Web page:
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Is it allowed to edit images marked as editorial on stock photography sites? The main content of the photo is a building and I just want to remove distracting elements like drainage wells and trashcans, which in a way ruin the composition.

closed as too broad by xenoid, Hueco, xiota, Michael C, inkista Aug 27 at 19:09

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The type of image makes no difference as to whether you can edit it. That will be determined by the terms of contract when you purchased the image.

First, you would have to be granted the right to make copies. Then the edits would have to be minor so as to only be considered an edited copy and not a derivative work/copy. Or you would have to be also granted the right to make derivative copies.

Or the edits would have to be so significant, and the usage of the image so minor in terms of the overall new work for it to be considered fair use (as an element in your own new work, which would qualify for its' own copyright protections).

There is a third copyright consideration of the edits being considered harmful/detrimental to the original author... under EU/UK laws that is an automatic "moral rights" protection. In the U.S. it only applies to limited editions of less than 200 copies/prints (VARA).

The wording/terms I used are somewhat specific to US copyright laws, but the concepts apply pretty uniformally among all parties of the Berne Convention.

Edited to add: There is no such thing as an "editorial image," there is only editorial usage of an image... an image labeled as editorial indicates the acceptable/licensed usage. It generally means that they do not have the rights/waivers required/transferable to you for commercial (advertising) type usage of the image. I.e. a property release.

The funny thing there is that the use of the photo may not actually require a property release; but since you've purchased the image with the understanding/contractual restriction of editorial use only, you still can't use it commercially.

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Probably. Read the license terms offered by the stock photography site. They will say — and will not always be the same, even from the same site.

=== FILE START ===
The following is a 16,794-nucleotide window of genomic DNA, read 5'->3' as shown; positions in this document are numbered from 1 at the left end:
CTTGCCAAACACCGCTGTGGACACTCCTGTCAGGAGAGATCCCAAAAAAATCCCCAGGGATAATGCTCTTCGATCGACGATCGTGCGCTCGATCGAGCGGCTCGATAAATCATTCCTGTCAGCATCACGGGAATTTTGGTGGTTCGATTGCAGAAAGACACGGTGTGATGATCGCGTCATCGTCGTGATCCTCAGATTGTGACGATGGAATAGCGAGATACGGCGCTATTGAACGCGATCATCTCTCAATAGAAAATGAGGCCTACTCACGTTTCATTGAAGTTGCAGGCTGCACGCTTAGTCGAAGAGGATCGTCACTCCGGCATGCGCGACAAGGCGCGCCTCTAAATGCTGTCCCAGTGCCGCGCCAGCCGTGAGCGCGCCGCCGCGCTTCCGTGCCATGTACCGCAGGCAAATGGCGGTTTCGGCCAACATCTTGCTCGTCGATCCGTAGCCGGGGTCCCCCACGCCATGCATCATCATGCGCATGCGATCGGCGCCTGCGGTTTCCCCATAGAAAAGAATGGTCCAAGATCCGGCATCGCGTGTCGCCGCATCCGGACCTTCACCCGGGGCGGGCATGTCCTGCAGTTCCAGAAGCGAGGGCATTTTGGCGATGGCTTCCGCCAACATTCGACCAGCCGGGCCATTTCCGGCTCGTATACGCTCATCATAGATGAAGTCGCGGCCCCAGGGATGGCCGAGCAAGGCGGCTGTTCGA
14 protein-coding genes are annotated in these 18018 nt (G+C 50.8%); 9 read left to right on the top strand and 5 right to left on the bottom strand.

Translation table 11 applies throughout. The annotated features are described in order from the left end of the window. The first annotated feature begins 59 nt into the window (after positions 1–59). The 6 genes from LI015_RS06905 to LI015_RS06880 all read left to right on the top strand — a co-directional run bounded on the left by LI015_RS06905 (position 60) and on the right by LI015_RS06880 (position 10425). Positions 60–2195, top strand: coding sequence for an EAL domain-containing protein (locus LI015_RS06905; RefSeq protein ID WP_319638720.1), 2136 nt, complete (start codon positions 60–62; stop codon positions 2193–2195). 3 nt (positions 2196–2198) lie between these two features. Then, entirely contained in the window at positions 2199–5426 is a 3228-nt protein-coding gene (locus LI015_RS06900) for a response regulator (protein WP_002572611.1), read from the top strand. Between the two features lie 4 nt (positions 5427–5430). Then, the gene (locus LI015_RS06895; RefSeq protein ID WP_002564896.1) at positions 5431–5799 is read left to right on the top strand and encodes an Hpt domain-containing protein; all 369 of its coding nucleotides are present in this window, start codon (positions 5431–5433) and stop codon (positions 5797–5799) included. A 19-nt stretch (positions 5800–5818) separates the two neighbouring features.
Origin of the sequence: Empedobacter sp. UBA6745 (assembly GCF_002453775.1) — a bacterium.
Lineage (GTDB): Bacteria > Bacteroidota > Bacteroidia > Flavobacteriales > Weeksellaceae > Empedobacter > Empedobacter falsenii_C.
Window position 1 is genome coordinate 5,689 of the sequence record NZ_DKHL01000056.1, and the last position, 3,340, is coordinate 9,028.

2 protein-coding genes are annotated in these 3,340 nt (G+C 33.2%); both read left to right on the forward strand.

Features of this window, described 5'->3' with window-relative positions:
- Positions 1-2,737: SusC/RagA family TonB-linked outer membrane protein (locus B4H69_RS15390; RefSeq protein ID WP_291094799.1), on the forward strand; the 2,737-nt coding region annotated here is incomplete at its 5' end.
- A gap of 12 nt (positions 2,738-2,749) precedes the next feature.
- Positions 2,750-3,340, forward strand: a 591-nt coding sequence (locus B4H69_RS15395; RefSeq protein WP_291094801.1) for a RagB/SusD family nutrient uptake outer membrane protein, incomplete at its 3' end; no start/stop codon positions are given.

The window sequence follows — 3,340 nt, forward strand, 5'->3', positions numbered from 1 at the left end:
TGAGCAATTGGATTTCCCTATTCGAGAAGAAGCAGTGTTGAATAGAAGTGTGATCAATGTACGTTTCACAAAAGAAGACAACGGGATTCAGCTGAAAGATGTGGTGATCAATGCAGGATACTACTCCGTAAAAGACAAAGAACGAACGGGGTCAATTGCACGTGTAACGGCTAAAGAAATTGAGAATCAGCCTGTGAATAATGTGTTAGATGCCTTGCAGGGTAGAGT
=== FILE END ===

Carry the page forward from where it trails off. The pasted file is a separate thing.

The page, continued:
Stock photography sites usually have their own legalese, but by way of example, consider these three different Creative Commons licenses:

Creative Commons Attribution (CC-BY-ND)

Share — copy and redistribute the material in any medium or format for any purpose, even commercially.

but

No Derivatives — If you remix, transform, or build upon the material, you may not distribute the modified material.

This license allows you to redistribute, and the fine print on "no derivatives" clarifies that you can change format without creating a derivative under the terms. But you couldn't "remove distractions" or anyhting like that.

Creative Commons Attribution (CC-BY)

Share — copy and redistribute the material in any medium or format

Adapt — remix, transform, and build upon the material for any purpose, even commercially.

This one doesn't have the "no derivatives" restriction, and explicitly allows adaptations.

Creative Commons Attribution (CC-BY-SA)

Share — copy and redistribute the material in any medium or format

Adapt — remix, transform, and build upon the material for any purpose, even commercially.

but

Share Alike — If you remix, transform, or build upon the material, you must distribute your contributions under the same license as the original.

In this case, you can make the modifications you want, but there is an addition wrinkle.

Non–open-content licenses may have similar terms and restrictions. If it's not clearly stated in plain language, you may want to consult with a lawyer.

  • The interesting question would be, for publishing online: Would obscuring the distraction with another layered-on image be distributing a modified version? :) – rackandboneman Aug 12 at 15:48
  • @rackandboneman That is very arguably a derived work. The CC site has some guidance on that, but I think ultimately it would come down to the courts. Better to stay clear and only use images where you have modification rights if you want to do anything but present them in their entirity. – mattdm Aug 12 at 15:51
  • Devils advocate: You'd cause the viewer's PC to derive the work, framing that person :) – rackandboneman Aug 12 at 15:54
  • Generally I would expect a court to take a dim view of that argument. Intention matters. – mattdm Aug 12 at 15:55
  • At the very least that would be creating a copy... so you would have to at least have the right to make copies. – Steven Kersting Aug 12 at 20:38

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